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Avoiding responsibility

By Mahyar Etminan
August 29, 2001
The Iranian

Recently, I wrote an article about "gehssmat". I received various emails from readers who basically made two comments. 1) How can you say science can explain ghessmat when many events depend on other events? 2) What is your opinion about "cheshm-zadan" or as Westeners say, jinxing.

You must have heard from someone in the family that the reason your relationship with the love of your life failed was because someone jinxed it. Cheshmet zadan. Usually they blame some old, ugly, jealous cousin who sits at home and doesn't do anything else but jinx people.

I have even heard an explanation for this phenomenon: there is this mystical, laser-like ray in someone's stare that can jinx you. If you want more specifics then rent the first Superman movie, where whatever he looks at he destroys.

Is there such a thing as cheshm-zadan? Well some Iranians swear by it. Can we use science to come up with an explanation? Again I would like to emphasize that Westners have the same belief but I do not heard it from them as much as Iranians.

So what is the scientific explanation for this? Is the reason you lost the love of your life because your jealous cousin looked into her eyes one day and BOOM! destroyed the relationship? I don't think so.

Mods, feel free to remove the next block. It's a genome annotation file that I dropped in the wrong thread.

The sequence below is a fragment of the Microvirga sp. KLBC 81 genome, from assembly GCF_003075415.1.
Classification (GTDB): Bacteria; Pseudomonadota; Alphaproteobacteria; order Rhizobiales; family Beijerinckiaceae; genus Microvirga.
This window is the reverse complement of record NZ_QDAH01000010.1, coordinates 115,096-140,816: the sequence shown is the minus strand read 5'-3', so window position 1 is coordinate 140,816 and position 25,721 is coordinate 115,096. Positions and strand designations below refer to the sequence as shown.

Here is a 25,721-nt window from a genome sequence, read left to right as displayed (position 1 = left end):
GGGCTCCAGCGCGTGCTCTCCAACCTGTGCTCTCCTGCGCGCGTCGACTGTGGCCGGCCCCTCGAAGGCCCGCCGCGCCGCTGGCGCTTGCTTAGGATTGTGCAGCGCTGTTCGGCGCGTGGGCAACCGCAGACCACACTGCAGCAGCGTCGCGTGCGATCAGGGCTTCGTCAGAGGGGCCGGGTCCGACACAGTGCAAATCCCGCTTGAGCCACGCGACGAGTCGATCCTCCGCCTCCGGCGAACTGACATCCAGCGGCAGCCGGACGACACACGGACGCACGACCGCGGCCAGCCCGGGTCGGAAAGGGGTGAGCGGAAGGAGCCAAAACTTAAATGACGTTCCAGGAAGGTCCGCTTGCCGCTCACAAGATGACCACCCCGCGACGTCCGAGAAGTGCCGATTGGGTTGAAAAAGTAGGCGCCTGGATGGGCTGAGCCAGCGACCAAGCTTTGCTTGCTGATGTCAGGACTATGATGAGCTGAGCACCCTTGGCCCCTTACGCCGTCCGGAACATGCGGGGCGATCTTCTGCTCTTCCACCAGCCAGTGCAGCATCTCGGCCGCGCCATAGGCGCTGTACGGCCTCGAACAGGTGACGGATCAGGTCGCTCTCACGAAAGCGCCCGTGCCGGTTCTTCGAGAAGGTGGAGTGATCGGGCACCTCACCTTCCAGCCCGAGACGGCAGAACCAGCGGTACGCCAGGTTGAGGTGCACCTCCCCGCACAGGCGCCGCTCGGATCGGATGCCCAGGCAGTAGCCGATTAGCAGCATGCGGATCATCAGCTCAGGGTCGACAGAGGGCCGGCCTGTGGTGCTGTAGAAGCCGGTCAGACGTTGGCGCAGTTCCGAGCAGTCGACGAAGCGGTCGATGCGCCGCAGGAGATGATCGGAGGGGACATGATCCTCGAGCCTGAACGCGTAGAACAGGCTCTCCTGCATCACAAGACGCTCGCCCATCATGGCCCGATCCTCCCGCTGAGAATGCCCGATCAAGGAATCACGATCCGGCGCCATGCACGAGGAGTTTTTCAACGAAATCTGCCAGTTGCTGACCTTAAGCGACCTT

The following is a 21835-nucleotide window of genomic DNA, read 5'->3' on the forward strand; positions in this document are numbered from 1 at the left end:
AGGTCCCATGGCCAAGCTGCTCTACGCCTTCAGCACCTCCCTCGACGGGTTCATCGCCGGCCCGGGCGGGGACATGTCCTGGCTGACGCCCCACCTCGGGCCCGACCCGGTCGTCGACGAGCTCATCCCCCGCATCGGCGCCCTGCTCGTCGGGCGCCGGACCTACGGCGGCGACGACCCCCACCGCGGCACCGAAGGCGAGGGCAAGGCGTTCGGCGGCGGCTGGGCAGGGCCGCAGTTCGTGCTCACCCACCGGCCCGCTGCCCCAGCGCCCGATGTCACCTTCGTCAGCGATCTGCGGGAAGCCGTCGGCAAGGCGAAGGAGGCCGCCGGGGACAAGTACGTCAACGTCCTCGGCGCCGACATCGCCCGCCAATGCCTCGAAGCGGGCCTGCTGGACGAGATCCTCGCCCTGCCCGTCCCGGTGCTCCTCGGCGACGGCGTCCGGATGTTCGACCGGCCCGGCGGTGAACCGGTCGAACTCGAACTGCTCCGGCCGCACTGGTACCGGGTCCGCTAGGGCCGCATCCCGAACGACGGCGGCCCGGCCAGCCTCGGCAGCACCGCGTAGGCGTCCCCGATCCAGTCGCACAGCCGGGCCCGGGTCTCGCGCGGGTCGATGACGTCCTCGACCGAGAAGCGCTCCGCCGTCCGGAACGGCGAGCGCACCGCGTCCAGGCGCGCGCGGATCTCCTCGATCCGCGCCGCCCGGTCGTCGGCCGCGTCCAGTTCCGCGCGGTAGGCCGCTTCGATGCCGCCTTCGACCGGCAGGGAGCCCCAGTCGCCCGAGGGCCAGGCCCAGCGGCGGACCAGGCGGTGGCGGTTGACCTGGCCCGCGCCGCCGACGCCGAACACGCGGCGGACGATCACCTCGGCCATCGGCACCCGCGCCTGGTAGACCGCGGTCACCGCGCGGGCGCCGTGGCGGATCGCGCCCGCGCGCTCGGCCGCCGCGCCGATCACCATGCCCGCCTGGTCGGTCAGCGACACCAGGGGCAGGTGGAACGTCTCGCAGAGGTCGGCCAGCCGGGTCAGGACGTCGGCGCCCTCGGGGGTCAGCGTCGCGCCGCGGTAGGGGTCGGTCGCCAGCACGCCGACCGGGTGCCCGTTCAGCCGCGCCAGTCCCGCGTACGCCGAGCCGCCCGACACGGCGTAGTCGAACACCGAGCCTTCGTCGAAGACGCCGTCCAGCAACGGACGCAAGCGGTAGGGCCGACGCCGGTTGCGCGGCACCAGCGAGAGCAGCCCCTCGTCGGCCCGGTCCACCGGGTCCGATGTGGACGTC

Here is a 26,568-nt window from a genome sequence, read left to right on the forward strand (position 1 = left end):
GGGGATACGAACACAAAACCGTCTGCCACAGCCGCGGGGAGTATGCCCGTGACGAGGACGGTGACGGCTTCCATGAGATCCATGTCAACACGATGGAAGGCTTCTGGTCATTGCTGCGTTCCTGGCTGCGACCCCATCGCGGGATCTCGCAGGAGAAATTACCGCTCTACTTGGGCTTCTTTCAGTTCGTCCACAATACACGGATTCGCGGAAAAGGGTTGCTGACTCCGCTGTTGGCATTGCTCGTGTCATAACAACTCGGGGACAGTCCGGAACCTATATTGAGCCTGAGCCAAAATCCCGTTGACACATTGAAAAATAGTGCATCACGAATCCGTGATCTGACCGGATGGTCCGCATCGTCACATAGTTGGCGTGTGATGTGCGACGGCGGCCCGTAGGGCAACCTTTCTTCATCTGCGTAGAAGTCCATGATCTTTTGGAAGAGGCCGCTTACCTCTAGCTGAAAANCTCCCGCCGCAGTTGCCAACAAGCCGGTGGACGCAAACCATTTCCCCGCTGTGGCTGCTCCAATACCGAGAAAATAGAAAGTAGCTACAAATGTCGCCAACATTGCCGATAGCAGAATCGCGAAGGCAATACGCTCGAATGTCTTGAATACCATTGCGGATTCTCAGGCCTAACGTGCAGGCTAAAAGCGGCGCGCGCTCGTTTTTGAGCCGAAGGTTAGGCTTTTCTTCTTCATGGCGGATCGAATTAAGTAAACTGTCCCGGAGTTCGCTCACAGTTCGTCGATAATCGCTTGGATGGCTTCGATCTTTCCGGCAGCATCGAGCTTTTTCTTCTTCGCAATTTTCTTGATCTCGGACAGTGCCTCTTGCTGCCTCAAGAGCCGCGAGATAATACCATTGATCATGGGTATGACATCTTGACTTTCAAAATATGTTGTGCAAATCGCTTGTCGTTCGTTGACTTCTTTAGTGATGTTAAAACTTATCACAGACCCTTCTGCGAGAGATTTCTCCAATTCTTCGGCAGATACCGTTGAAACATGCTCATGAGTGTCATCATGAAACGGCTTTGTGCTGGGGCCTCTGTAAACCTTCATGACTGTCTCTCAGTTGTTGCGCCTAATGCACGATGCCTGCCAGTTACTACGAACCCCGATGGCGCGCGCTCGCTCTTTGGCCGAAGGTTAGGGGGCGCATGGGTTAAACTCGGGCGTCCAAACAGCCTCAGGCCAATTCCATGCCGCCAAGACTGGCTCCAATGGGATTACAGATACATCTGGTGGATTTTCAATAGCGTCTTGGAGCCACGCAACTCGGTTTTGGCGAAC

Iranians love to discover reasons for what happens to them without taking responsibility. If outcome is positive, they say it had to be ghessmat. It is negative, then we say cheshmemoon zadan. When are we going to stop making excuses for our actions? Why can't we just say, "That's life, live with it."?

Imagine you and your friend want to flip a coin and it just happens that your grandmother and your brother, who is a statistician, are sitting side by side. You tell your grandma that you really want heads. You friend flips a coin. It flies two metres in the air, comes down and lands on the table. Bingo, heads it is. Your brother tells you that the probability of heads is 50%. Your grandma says, "You see I told you, ghessmatet bood."

Now imagine that instead of heads, you had tails. Again the probability is calculated by your brother as 50%. Your grandma turns to you and says, "Bebeen baraadaret cehshmet zad." I hope I have been able to successfully explain that there is no such thing as a jinx and it is just a term we use to avoid responsibility and to blame things on something else.

As for those of you who claim science cannot explain ghesesmat, boy do I have a surprise for you. In the 18th century, Thomas Bayes discovered a branch of statistics that works based on "Conditional Probability". What makes this science fascinating is that it allows us to calculate the probability of events based on other events.

For example, remember how your mother used to say that finding that special someone had to be ghessmat because if you hadn't gone to that building at a specific time and hadn't opened the door at a specific instance, you wouldn't have found her? Well, even the probability of that can be calculated. If you can find a Bayesian statistician and have the money to pay him/her, it can be done.

So what's next? We talked about ghessmat and cheshm-zadan. How about sabr? When someone is leaving the house and sneezes, she is prevented from leaving for at least ten minutes by a family member because something bad might happen to her. Give me a break.

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